[caption id="attachment_61" align="aligncenter" width="1020"]The traditional, three-act plot structure The traditional, three-act plot structure[/caption]

 I have great respect for screenwriters. If you read a book like Story by Robert McKee, or Save the Cat! by Blake Snyder, you will quickly realize that they have storytelling down to a science. If you look at most movies, except for maybe Terrence Malik films and other art house fare, you will find this structure.

Screenwriters refer to this as the three-act structure. Act One is the setup, where we are introduced to the characters and setting. Act Two is the confrontation, where conflict is established in what is called “the inciting incident” and obstacles are set up. The stakes are raised as the action rises and tension builds, leading up to the climax. The action of the climax launches us into the final Act, where we find resolution.

The gospel itself has a three-act structure.

[caption id="attachment_60" align="aligncenter" width="1008"]The storyline of the gospel matches up to a traditional plot structure. The gospel storyline[/caption]

In Act One, God creates Adam and Eve, setting them up in Paradise, giving them dominion over the earth. Act Two begins when Adam and Eve sin. They rebel against God’s only command, setting up the conflict between a holy God and mankind’s sin. For generations, Israel persists in a cycle of sin and repentance, demonstrating that man cannot defeat sin within his own power.

Then, Jesus shows up on the scene. He brings the sin of Israel into sharp contrast with his own perfect, holy life. Each conversation and confrontation with the leaders of the day raises the stakes until they have had enough. In one weekend, we have the climax of redemptive history. On Friday the Innocent One is found guilty. On Saturday he is in the grave. But on Sunday, history changes. God redeems his people in the most dramatic way.

From that point on, the victory has been won. Sin is already defeated. But, we live in a world where the final redemption of all creation has not yet come. Theologians call this reality “the already, but not yet.” Finally, we have the New Creation, promised to us in the Word. God will resolve the story with all glory and honor resting on him.

This overarching storyline is called the Biblical meta-narrative. It is the full story of God’s plan to redeem the world from sin, and display his glory in the person of Jesus. It is the storyline of the gospel.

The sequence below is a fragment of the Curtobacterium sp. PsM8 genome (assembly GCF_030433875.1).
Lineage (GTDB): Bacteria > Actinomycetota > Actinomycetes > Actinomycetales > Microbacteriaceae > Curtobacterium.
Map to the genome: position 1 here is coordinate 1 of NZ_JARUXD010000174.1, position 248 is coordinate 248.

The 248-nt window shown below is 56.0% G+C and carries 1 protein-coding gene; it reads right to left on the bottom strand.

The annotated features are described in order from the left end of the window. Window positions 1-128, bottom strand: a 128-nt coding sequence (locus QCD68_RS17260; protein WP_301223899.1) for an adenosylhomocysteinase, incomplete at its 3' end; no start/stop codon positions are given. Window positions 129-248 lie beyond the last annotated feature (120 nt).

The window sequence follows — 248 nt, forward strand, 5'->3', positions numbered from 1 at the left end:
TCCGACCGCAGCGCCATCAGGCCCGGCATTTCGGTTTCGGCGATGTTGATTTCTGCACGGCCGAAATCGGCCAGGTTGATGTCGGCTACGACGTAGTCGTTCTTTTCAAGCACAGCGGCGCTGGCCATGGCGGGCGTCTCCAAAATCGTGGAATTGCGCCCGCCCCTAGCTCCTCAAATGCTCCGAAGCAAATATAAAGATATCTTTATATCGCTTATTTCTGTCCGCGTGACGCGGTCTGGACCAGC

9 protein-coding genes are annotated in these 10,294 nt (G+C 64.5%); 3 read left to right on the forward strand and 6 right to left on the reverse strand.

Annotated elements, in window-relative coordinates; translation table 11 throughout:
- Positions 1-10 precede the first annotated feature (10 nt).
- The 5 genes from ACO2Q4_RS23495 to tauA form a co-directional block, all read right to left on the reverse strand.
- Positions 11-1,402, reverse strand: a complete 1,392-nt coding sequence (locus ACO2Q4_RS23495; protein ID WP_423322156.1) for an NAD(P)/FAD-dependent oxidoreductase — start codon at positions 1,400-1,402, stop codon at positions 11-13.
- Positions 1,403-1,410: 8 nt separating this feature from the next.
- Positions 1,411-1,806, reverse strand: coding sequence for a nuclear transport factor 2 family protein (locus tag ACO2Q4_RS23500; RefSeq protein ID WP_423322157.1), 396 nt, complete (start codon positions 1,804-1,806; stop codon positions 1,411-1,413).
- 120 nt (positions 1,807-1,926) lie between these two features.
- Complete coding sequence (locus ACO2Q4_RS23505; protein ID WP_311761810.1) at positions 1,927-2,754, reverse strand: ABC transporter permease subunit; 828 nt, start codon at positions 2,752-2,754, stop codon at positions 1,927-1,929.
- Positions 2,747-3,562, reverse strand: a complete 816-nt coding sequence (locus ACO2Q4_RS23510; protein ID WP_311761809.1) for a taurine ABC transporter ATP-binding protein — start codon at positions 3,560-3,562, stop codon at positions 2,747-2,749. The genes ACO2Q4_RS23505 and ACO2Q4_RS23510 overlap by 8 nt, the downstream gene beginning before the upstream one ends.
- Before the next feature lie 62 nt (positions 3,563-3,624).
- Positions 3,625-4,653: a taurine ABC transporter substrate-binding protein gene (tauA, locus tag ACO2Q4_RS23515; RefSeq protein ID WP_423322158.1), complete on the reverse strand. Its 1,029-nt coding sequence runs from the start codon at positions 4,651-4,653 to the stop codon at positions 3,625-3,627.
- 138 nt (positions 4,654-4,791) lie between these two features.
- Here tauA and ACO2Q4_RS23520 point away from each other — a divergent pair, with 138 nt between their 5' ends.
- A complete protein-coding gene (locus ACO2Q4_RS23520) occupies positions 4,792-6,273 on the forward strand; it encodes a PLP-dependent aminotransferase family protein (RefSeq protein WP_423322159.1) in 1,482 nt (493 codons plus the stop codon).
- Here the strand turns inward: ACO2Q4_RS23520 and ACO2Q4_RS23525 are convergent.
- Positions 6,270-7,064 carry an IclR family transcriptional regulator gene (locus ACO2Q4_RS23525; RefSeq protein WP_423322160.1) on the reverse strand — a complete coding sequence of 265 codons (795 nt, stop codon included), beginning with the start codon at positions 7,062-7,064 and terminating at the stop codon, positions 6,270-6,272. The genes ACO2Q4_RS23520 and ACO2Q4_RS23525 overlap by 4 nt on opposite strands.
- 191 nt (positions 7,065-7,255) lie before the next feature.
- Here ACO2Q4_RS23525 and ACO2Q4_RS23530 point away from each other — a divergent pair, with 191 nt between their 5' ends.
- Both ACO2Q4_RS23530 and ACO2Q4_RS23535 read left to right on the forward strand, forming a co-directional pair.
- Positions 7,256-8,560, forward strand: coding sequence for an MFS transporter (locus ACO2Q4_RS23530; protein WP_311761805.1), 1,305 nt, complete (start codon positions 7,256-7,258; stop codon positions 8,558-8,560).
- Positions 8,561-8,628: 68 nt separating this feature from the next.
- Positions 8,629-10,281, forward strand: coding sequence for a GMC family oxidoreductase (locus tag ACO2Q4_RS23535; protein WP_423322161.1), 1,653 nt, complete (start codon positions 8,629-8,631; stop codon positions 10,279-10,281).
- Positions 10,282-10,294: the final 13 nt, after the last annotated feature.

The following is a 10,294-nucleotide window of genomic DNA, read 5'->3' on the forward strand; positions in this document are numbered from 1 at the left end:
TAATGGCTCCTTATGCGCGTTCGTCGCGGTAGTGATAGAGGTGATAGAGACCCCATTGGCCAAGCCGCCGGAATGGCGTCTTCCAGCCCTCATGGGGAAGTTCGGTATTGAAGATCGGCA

I believe the three-act structure is present in the gospel storyline not because it is a structure we all relate to. Instead, I believe that we all understand and relate to the three-act structure because that is how God gave us the gospel.

Let me put that another way. The gospel is the original plot structure, and we tell stories in this way because they resonate with humans who were created to receive the gospel story.

I think there are profound questions for writers and editors to wrestle with in these truths. But today, our focus is on how we tell the stories in a way that reflects the gospel.

Every believer has a gospel storyline in our lives. We all have a creation, fall, redemption, and we will someday have a new creation in our stories.

But we also have them in our smaller stories and events. In an adoption story, isn’t the loss of a parent for an orphan a type of Fall? In a story of healing, isn’t a believer living in the ‘already but not yet’? After all, their body will still die someday, and their new body is coming one day.  Finally, the Incarnation is the heart and soul of a 100 people story. The goer is emulating exactly what Christ did for humanity.

Here is my proposal: for a story to truly reflect the gospel we cannot pick and choose what parts we show. We cannot just show creation and conflict, because we leave out redemption. We cannot just show redemption either, because a picture of redemption without a background of sin makes no sense. We only need redemption because of our sin.

When we seek to tell stories of redemption and gospel change, I suggest that at a minimum, we must show conflict and redemption. If we can show more of the story, great. But if we cannot, the gospel story must have at least two things: our sin, and God’s grace.